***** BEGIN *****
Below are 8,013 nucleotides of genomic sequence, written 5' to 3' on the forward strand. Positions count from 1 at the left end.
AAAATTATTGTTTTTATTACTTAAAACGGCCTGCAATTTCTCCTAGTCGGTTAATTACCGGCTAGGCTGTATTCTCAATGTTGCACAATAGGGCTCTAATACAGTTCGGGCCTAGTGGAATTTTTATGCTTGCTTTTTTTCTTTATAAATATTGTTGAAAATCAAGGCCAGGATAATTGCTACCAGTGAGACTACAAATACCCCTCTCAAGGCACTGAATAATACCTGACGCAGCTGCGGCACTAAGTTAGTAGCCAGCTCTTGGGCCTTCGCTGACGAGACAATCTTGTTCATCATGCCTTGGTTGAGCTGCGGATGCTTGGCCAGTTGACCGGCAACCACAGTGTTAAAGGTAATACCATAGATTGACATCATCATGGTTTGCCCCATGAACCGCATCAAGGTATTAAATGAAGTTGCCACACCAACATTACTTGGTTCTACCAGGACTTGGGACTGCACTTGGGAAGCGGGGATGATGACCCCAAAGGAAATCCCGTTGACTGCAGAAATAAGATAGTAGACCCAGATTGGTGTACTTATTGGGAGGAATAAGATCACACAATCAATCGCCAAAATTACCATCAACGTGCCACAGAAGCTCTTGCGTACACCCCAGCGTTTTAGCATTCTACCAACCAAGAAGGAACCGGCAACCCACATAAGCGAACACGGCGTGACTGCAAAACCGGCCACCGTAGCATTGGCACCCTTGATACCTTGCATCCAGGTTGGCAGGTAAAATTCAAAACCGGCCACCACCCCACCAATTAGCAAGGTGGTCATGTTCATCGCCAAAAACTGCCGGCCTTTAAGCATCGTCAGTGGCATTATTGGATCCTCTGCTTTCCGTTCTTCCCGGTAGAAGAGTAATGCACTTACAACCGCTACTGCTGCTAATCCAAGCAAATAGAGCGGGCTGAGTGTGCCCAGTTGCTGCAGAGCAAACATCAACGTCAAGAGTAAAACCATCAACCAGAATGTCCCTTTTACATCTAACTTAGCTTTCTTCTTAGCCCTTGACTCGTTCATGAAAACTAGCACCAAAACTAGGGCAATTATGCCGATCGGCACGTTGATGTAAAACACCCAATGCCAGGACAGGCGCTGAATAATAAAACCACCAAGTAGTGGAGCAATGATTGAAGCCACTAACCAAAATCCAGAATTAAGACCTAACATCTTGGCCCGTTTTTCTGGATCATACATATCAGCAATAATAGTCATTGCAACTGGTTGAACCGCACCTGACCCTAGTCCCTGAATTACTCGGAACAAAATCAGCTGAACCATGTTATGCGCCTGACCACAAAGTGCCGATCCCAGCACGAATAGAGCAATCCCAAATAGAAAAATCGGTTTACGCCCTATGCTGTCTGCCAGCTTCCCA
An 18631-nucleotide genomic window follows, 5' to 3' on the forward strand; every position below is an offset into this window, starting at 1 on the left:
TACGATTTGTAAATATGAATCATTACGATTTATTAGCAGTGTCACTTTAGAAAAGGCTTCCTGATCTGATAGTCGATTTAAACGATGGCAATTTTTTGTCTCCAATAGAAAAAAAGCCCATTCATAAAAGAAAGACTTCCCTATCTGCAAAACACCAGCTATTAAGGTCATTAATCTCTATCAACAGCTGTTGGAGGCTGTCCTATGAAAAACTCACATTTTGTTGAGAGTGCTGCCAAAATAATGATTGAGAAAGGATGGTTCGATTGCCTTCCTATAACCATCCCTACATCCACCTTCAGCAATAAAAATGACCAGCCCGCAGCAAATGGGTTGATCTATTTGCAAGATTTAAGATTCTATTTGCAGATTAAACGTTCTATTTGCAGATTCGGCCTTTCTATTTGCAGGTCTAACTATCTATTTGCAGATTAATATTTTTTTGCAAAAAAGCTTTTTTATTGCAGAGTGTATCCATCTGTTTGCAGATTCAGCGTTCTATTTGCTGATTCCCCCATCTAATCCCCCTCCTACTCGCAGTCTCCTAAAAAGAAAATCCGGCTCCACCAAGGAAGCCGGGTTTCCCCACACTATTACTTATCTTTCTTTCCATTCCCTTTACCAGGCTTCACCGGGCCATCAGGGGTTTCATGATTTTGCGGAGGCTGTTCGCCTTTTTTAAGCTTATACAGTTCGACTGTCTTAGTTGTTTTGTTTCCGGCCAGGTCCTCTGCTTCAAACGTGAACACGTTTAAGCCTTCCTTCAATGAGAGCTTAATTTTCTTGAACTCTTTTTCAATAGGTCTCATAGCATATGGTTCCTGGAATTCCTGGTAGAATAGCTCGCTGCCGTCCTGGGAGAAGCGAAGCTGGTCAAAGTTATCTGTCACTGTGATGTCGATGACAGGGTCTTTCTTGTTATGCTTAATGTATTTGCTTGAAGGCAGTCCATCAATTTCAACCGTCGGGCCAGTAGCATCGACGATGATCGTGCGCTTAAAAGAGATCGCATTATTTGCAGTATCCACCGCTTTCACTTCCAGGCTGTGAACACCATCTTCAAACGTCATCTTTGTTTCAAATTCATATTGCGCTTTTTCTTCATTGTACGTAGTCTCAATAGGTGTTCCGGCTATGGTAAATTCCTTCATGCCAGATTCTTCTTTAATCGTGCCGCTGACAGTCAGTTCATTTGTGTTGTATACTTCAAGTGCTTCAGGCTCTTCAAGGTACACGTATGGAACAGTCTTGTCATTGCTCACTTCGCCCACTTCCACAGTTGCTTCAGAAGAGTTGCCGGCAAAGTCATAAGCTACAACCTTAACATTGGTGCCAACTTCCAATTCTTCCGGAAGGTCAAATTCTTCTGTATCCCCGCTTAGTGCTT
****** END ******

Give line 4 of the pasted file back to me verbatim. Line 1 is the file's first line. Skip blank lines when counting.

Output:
TACGATTTGTAAATATGAATCATTACGATTTATTAGCAGTGTCACTTTAGAAAAGGCTTCCTGATCTGATAGTCGATTTAAACGATGGCAATTTTTTGTCTCCAATAGAAAAAAAGCCCATTCATAAAAGAAAGACTTCCCTATCTGCAAAACACCAGCTATTAAGGTCATTAATCTCTATCAACAGCTGTTGGAGGCTGTCCTATGAAAAACTCACATTTTGTTGAGAGTGCTGCCAAAATAATGATTGAGAAAGGATGGTTCGATTGCCTTCCTATAACCATCCCTACATCCACCTTCAGCAATAAAAATGACCAGCCCGCAGCAAATGGGTTGATCTATTTGCAAGATTTAAGATTCTATTTGCAGATTAAACGTTCTATTTGCAGATTCGGCCTTTCTATTTGCAGGTCTAACTATCTATTTGCAGATTAATATTTTTTTGCAAAAAAGCTTTTTTATTGCAGAGTGTATCCATCTGTTTGCAGATTCAGCGTTCTATTTGCTGATTCCCCCATCTAATCCCCCTCCTACTCGCAGTCTCCTAAAAAGAAAATCCGGCTCCACCAAGGAAGCCGGGTTTCCCCACACTATTACTTATCTTTCTTTCCATTCCCTTTACCAGGCTTCACCGGGCCATCAGGGGTTTCATGATTTTGCGGAGGCTGTTCGCCTTTTTTAAGCTTATACAGTTCGACTGTCTTAGTTGTTTTGTTTCCGGCCAGGTCCTCTGCTTCAAACGTGAACACGTTTAAGCCTTCCTTCAATGAGAGCTTAATTTTCTTGAACTCTTTTTCAATAGGTCTCATAGCATATGGTTCCTGGAATTCCTGGTAGAATAGCTCGCTGCCGTCCTGGGAGAAGCGAAGCTGGTCAAAGTTATCTGTCACTGTGATGTCGATGACAGGGTCTTTCTTGTTATGCTTAATGTATTTGCTTGAAGGCAGTCCATCAATTTCAACCGTCGGGCCAGTAGCATCGACGATGATCGTGCGCTTAAAAGAGATCGCATTATTTGCAGTATCCACCGCTTTCACTTCCAGGCTGTGAACACCATCTTCAAACGTCATCTTTGTTTCAAATTCATATTGCGCTTTTTCTTCATTGTACGTAGTCTCAATAGGTGTTCCGGCTATGGTAAATTCCTTCATGCCAGATTCTTCTTTAATCGTGCCGCTGACAGTCAGTTCATTTGTGTTGTATACTTCAAGTGCTTCAGGCTCTTCAAGGTACACGTATGGAACAGTCTTGTCATTGCTCACTTCGCCCACTTCCACAGTTGCTTCAGAAGAGTTGCCGGCAAAGTCATAAGCTACAACCTTAACATTGGTGCCAACTTCCAATTCTTCCGGAAGGTCAAATTCTTCTGTATCCCCGCTTAGTGCTT